By today, you’ve settled into the new reality of working from home and leaning into your technology of choice to stay connected. Hopefully you’re taking breaks to step outside, check on family and friends, and stop by the store to restock on toilet paper.


And there’s no doubt that you’ve been inundated with brands tripping over themselves, virtue signaling while sharing cut and paste messages of reassurance. While, as we now realize, the most important message is to stay home.


Messages: they are powerful, and they mean more than anything, right now.

Some brands clearly see the role they have to play, because in addition to knowing who they are and what they stand for—they also know their audience.

Neon Light Sign

Learn More:  Brands, Not Governments Can Be Our Covid-19 Cure


In their daily newsletter, Apartment Therapy, the go-to source for all things DIY home décor and care, included a piece on 3 Disinfectants You Can Use if You Can’t Find Clorox Wipes. This was sent almost 2 weeks before the stories of empty shelves began to surface. As a brand, Apartment Therapy stays in line with current trends and events. So, the timeliness should come as no surprise. But what’s interesting is that Apartment Therapy knew that their audience’s needs were about to shift, from keeping a clean home to seeking ways to protect themselves from illness. Apartment Therapy understood that where to find wipes wasn’t the need—It was when you’ll need to switch to another method.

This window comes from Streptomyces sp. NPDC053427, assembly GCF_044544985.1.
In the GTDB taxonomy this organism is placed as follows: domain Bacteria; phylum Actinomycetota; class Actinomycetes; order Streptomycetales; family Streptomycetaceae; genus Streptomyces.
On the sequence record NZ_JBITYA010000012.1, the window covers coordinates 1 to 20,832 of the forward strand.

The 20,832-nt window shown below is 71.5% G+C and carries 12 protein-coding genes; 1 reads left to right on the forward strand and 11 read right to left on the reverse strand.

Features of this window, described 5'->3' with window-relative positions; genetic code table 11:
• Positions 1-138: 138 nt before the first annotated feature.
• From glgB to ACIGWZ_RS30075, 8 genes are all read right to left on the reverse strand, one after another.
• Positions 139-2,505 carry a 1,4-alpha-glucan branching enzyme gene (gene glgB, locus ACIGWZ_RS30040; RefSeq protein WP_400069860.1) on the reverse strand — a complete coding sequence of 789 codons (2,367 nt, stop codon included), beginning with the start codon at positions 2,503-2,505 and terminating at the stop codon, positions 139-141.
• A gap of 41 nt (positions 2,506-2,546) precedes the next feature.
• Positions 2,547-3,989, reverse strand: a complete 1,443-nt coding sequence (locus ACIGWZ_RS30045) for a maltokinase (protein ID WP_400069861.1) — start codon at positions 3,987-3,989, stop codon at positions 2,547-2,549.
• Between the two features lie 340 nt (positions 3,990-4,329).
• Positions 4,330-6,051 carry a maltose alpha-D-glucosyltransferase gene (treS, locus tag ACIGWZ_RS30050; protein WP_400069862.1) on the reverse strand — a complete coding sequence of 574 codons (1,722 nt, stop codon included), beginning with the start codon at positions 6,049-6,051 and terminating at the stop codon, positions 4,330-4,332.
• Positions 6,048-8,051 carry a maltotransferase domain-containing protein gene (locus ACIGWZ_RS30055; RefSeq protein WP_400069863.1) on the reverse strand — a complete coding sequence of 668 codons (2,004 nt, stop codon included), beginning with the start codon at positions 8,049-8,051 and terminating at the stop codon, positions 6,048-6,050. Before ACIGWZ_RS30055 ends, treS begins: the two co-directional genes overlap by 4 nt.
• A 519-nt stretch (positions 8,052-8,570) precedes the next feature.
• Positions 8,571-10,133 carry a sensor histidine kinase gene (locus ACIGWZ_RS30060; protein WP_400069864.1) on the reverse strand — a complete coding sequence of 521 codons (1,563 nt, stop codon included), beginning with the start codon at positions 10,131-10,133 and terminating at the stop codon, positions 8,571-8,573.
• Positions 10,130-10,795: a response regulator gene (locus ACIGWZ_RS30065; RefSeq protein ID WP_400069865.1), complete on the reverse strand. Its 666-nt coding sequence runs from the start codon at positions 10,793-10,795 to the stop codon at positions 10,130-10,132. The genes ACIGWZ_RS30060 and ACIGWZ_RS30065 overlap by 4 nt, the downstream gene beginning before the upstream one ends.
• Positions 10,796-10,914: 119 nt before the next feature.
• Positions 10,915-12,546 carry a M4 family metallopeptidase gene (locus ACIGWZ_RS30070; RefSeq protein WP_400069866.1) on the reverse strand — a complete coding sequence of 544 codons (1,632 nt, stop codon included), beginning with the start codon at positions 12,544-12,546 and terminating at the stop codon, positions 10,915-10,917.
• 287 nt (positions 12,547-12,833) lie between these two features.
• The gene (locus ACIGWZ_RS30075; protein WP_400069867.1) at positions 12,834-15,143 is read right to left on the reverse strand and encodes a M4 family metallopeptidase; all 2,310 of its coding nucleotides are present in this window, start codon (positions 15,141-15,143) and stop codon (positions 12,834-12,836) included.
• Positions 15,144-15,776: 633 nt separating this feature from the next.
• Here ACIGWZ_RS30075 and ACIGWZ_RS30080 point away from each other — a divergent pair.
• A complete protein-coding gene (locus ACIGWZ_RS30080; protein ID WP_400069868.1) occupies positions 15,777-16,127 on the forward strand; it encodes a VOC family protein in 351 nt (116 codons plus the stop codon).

It’s important messages like these, as part of a verbal identity, which feed the brand-audience relationship and serve as an example for why people come back.

Focus Light Sign

Learn More: Three Strategies for Building Consumer Trust and What Do To Do If You’ve Lost It

Tito’s Handmade vodka has a widespread loyalty base. So, when they spotted erroneous messages citing Tito’s as a great way to disinfect hands, they corrected the rumors and led people to the right info. For your info, the CDC recommends a product containing 60% alcohol-Tito’s contains only 40%.


Let’s think about your brand and the role it plays in the lives of your audience. Now think about what your brand says, as a way to feed the relationship: Do your messages meet your audiences’ needs and concerns? Do they matter to them and will they care? Is what you’re saying relevant and timely?


Learn More: Three Ways to Take the Stress Out of Renaming Your Brand

Sandals made an uh-oh and sent an email with the subject line, Saying Hello to Paradise Has Never Been Easier. This disregard for the current state of things is also a disregard for the feelings, cares and current state of the audience. While escapism is a pretty hot fantasy right now, it’s unrealistic given the current situation. This can lead to a brand being seen as tone-deaf: they’re out of touch, seem to be on their own planet, and are speaking to themselves. Messages like this only communicate ignorance and are a surefire way to lose friends of the brand.


Putting your audience first and knowing them just as well as you know your own brand, builds the foundation for not only an all-season messaging approach, but also a roadmap to communicate when there are bumps in the road. Your brand has something important to say-so make sure what you say is also valuable to your audiences.


Reach out to us and let us know your thoughts – how have you seen messaging from brands resonate in the past week or so? How has it landed flat?

March 23, 2020 By Monigle